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Bike checks: Five fast race winners and prototypes from Canadian downhill national champs

Sneaky unreleased rigs and modern classics

Fernie hosted 2023 Canadian downhill national championships on Sunday and while the racing was amazing, with many Canadian pros returning from Europe, it was also a chance to see some of their new race bikes for this season. There were custom bikes, recently released models and a few yet-to-be-public prototypes out there. Here are a five of the fastest.

Bailey Goldstone’s winning Santa Cruz V10

The V10 is an iconic downhill bike at this point, running through various versions for years now. Goldstone, and much of her Dunbar/Corsa Cycles team, are on the race-proven Santa Cruz. This one is built out with Fox 40 Factory forks and a coil shock with Race Face parts from bars to cranks and wheels. Shimano handles the shifting and stopping, though Goldstone didn’t seem to slow down much on her way to winning a second-straight elite women’s national title on Sunday.

Brock Hawes: Forbidden DH

Forbidden Bike Co. is based on Vancouver Island and sponsors the Island-based Gravity MTB team. Forbidden doesn’t officially have a DH bike, yet, but the Gravity MTB team and Forbidden Synthesis are no longer racing on an adapted Dreadnought enduro bike. Brock Hawes showed the new Forbidden DH rig has serious speed by setting the fastest time of the day, even beating all the elite racers, to win the junior men’s national title.

Bodhi Kuhn: Trek Factory Racing issue Session

Trek also moved the Session to a high-pivot design recently. Bodhi Kuhn is also showing it goes fast. He’s piloted his team-issue custom smoke paint scheme Session to a junior World Cup win and holds the overall lead. He didn’t win in Fernie on Sunday, but he’ll be looking to be back up to speed when he returns to Europe for world champs in August.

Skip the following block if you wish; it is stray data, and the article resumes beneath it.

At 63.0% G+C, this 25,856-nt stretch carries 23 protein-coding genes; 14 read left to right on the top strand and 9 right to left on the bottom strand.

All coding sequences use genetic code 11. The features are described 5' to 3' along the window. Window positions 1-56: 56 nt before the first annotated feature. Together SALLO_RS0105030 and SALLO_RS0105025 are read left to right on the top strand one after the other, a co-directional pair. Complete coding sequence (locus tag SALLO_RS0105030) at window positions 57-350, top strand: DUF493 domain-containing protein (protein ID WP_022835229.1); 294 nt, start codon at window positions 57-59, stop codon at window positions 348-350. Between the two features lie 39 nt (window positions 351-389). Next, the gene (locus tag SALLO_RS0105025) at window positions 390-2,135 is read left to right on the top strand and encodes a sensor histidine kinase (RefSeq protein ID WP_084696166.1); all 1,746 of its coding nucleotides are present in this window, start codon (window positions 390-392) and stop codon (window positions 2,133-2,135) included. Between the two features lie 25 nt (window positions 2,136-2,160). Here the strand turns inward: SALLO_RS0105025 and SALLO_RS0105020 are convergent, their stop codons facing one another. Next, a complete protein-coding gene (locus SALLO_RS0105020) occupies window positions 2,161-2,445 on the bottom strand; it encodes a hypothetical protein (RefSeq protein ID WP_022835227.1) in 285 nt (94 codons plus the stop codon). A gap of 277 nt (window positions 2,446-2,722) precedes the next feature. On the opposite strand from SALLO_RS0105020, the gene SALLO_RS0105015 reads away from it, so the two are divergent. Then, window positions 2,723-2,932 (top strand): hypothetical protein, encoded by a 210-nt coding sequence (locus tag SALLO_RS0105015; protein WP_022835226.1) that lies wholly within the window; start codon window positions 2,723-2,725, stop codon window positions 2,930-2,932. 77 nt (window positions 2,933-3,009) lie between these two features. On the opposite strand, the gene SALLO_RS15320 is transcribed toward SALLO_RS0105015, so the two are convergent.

Seth Sherlock: Intense M279 HP6

Intense is deep into the development of the new M279 HP6 and Sherlock, with his Intense Factory Racing teammates, has been along for the whole ride. The alloy frame uses mixed 27.5″/29″ wheels and an interesting suspension layout with the shock tunneling through the seat tube area. An idler pulley above the chainring suggests Intense mastermind Jeff Steber is trying to accommodate a rear-ward axle path on the M279.

Jake Jewett: Pivot prototype DW6 DH rig

There is so much going on with Jake Jewett’s Pivot Factory Racing team-issue prototype that it’s hard to know where to start. The frame uses aluminum lugs and carbon tubes, giving it a very distinctive look among modern DH bikes. The suspension layout is very new, a new DW6 layout from suspension guru, Dave Weagle. The new design not only has a six-bar linkage (vs. the four-bar standard DW link), it also uses a unique two-chain system. Beyond the frame, Jewett’s running the team’s roster of Fox parts, Reynolds wheels, Shimano Saint drivetrain and Continental’s Kryptotal (rear) and Argotal (front) tires, which are rapidly gaining popularity.